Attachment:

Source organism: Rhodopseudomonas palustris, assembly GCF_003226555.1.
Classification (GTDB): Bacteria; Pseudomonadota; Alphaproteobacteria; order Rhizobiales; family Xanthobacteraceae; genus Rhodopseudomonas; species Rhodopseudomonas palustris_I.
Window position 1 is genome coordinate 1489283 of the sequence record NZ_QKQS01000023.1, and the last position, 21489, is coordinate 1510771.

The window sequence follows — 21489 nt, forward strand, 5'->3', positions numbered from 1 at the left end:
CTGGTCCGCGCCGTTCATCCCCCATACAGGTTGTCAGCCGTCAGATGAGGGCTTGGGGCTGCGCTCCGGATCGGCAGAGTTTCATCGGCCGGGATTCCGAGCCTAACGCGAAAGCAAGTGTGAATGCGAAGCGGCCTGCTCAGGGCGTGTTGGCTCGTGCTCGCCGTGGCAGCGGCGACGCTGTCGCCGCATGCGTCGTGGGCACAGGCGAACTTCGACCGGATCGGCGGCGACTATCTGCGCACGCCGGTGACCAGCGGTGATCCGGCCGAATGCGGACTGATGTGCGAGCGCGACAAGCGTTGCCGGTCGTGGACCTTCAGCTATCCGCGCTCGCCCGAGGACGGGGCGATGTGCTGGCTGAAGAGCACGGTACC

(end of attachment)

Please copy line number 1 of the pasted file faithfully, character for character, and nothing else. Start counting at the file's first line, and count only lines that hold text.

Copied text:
Source organism: Rhodopseudomonas palustris, assembly GCF_003226555.1.